Anteater (Giant) / Myrmecophaga tridactyla

Did you know...

Anteaters are edentate animals— they have no teeth!

Anteater’s long tongues are more than sufficient to lap up the 35,000 ants and termites they swallow whole each day.

Their sight is very poor, so they find their food by smell rather than sight.

The giant anteater’s claws are some four inches (ten centimeters) long, and they can even fight off a puma or jaguar.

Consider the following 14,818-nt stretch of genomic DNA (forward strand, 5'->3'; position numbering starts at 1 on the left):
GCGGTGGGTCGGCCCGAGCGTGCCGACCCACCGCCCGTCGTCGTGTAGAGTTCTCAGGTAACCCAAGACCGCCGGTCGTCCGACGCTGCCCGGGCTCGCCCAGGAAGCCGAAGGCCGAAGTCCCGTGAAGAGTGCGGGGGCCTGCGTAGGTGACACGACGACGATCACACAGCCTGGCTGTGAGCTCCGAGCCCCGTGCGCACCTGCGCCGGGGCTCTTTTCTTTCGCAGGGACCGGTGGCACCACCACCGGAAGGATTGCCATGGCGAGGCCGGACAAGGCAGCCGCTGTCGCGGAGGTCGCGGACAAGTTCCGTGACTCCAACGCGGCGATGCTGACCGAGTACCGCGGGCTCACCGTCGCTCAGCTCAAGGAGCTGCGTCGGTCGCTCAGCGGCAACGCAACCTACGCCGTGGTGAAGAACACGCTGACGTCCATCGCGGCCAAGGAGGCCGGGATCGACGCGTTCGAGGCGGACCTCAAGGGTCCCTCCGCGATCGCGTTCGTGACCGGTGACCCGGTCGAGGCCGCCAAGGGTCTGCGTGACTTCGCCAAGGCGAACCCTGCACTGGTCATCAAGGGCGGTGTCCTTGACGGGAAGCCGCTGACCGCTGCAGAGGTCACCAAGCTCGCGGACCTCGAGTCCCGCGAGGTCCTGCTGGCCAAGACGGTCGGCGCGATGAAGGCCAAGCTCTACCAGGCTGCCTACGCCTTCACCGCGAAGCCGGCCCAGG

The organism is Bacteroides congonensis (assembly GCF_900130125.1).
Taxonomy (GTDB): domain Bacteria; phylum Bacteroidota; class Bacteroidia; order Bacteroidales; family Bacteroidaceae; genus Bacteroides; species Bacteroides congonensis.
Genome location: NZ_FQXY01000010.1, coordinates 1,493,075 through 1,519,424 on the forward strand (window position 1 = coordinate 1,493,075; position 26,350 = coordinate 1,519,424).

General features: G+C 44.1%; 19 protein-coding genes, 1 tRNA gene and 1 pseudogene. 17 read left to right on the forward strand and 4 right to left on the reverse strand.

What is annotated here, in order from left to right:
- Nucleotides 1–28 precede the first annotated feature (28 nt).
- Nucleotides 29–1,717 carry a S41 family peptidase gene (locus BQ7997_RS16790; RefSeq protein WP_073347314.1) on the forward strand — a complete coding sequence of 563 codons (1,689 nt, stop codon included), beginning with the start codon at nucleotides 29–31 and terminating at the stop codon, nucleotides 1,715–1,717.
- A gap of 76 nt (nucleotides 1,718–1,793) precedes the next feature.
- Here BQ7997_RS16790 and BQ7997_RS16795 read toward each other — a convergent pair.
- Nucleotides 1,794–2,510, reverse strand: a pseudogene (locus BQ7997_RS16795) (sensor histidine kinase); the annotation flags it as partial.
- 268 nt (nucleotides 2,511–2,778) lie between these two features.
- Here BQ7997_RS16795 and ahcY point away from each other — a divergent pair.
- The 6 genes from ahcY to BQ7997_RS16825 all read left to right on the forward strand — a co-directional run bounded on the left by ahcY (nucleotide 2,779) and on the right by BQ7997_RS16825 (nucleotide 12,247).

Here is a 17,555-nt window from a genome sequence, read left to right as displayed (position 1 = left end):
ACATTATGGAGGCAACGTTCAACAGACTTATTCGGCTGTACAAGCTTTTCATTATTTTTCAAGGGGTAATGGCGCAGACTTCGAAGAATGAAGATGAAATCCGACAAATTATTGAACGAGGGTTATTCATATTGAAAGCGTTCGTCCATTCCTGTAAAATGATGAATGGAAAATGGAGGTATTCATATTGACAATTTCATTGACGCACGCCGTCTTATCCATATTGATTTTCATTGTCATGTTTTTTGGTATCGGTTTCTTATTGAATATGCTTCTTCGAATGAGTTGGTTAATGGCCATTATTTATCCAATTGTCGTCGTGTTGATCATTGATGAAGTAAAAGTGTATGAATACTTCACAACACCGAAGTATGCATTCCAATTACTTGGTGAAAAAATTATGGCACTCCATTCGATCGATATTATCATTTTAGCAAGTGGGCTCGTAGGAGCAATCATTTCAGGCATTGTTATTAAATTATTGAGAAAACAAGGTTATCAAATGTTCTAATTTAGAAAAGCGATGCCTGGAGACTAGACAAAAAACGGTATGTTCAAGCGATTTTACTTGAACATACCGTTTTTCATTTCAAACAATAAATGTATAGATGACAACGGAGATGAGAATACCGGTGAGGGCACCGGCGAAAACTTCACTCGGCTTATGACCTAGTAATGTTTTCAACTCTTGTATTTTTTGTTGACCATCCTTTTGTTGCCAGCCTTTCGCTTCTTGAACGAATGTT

Anteaters are found in Central and South America, where they prefer tropical forests and grasslands. There are four different species which vary greatly in size. The silky anteater is the size of a squirrel, while the giant anteater can reach 7 feet (2.1 meters) long from the tip of its snout to the end of its tail.

Anteaters are generally solitary animals. Females have a single offspring once a year, which can sometimes be seen riding on its mother’s back.

They are not aggressive animals but they can be fierce.

A cornered anteater will rear up on its hind legs, using its tail for balance, and lash out with dangerous claws.